The Reading List: Grace, A Memoir

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So, here it is, ‘it’ being the long-awaited memoir of secretive and enigmatic American Vogue Creative Director, Grace Coddington. As the Gretchen Wiener of the fashion world (“That’s why her hair is so big – it’s full of SECRETS”), anything Coddington has to say was always going to be consumed eagerly by several generations of fashion lovers.  The release was timely – my Instagram feed has been flooded with snaps of the now universally recognisable orange cover, all Christmas presents, all displayed with the proud excitement usually reserved for a first bike or Barbie (or in my case, drum, which I broke not ten minutes later).

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Grace, A Memoir is a reassuringly large, thick tome of a book.  However, flicking through to the first page, one realises that the type is quite big – two to three times as large as a standard paperback biography (yes, I measured) and very generously spaced.  If the book was in standard type, it would have been much smaller.  Yet, the type is presented in such a way that it’s the perfect size in relation to the rest of the book.  It’s a very fashion way of arranging things.  This may be because Grace, a Memoir isn’t really a very good autobiography.  It is however, a very enjoyable memoir of the fashion industry.

A memoir is a subsection of a traditional autobiography.  Instead of tracing a person’s life, the memoir traces the development of a person’s personality.  From ancient times up until the start of the twentieth century, a memoir traced a person’s career.  One would come away from a Victorian memoir knowing very little about what the author thought or felt, what motivated them or what their hopes and fears were.  In this respect, Grace is a very old-fashioned memoir.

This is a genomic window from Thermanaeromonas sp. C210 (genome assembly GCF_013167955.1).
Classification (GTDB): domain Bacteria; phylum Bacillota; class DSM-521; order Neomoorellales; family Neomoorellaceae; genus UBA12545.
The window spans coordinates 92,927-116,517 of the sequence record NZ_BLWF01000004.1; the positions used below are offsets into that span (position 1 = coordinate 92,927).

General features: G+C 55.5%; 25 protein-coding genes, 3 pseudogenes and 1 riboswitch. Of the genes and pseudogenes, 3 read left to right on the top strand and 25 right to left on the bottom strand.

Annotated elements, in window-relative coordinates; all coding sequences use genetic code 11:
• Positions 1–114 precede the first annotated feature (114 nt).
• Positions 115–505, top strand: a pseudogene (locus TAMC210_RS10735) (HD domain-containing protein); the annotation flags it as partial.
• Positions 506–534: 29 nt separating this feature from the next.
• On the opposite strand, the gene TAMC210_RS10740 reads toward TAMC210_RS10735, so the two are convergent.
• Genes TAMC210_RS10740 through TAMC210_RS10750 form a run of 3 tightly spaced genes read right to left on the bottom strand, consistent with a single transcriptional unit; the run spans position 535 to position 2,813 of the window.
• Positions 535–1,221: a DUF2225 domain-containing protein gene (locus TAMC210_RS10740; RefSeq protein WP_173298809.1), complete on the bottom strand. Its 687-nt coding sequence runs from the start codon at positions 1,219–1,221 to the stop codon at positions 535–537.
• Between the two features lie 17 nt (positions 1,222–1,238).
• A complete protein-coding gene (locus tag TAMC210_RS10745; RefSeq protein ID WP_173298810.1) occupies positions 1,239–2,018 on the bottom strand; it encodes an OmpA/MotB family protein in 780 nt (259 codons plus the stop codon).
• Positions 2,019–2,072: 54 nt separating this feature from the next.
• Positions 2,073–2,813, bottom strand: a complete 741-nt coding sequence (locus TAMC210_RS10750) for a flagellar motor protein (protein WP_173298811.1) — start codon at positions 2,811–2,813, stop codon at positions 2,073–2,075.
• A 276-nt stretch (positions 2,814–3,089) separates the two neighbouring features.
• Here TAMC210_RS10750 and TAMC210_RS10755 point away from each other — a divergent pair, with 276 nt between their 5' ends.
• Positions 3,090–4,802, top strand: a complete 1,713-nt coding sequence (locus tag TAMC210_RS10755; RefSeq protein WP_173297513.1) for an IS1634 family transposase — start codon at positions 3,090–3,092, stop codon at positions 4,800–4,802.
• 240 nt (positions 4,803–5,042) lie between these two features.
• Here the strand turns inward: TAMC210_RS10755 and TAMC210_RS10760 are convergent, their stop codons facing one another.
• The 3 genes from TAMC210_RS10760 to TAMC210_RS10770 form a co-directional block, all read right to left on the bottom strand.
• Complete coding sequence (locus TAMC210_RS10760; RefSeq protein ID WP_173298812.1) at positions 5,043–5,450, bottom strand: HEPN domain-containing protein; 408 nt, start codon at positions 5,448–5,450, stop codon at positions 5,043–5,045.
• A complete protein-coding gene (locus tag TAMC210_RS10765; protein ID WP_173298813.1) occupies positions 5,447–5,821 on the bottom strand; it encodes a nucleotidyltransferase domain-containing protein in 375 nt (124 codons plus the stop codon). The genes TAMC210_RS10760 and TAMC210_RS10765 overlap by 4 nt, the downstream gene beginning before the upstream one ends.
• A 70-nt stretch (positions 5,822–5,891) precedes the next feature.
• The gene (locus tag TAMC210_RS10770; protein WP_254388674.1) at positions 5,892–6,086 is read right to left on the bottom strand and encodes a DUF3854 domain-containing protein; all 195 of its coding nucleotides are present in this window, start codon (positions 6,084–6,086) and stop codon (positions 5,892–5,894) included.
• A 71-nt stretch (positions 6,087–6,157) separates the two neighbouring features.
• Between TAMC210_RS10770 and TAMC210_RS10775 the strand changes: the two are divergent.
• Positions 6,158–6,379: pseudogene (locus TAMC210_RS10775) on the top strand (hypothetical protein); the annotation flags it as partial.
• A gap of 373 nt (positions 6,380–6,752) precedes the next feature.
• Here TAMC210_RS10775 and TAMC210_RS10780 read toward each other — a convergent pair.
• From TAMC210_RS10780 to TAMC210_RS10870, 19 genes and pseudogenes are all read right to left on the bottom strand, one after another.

Coddington refuses to talk in great detail about her personal life.  We know she had love affairs, marriages, divorces, heartbreak.  We get the bare bones and none of the meat, as such.  Few pages are devoted to the tragic death of her sister and Coddington’s subsequent adoption of her nephew, Tristan.  However, there is a whole chapter devoted to her cats.  Fun fact: Grace Coddington has a cat psychic.  This is a jarring and slightly out-of-place interlude in a book that is mostly about the stellar career of arguably the world best living fashion stylist.

grace coddington sketchCoddington freely admits that she does not read – and it shows even with the help of a co-writer.  The prose clips along at a fair pace, but traumatic events just pop out of nowhere, masked as anecdotes, and disappear again with a segue into the new floor plan of the British Vogue offices.

However, she knows the power of the image.  The book is liberally peppered with pen and ink drawings, all charming and gently humorous.  Even for the average creative memoir, there are a lot of photos to pore over and examine – and they are truly beautiful as well as beautifully presented.

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One comes away from reading Grace knowing only a little more about the writer, but imbued with a better sense of the fashion industry as well as Grace Coddington’s love of it.  If you don’t expect scandal, personal epiphanies or sparkling prose, it makes a lovely (and essential) addition to any fashion bookshelf.  If you do expect such things, this is not be the book for you.

Grace, a Memoir is published by Chatto & Windus.  It is out now and available in all good bookstores.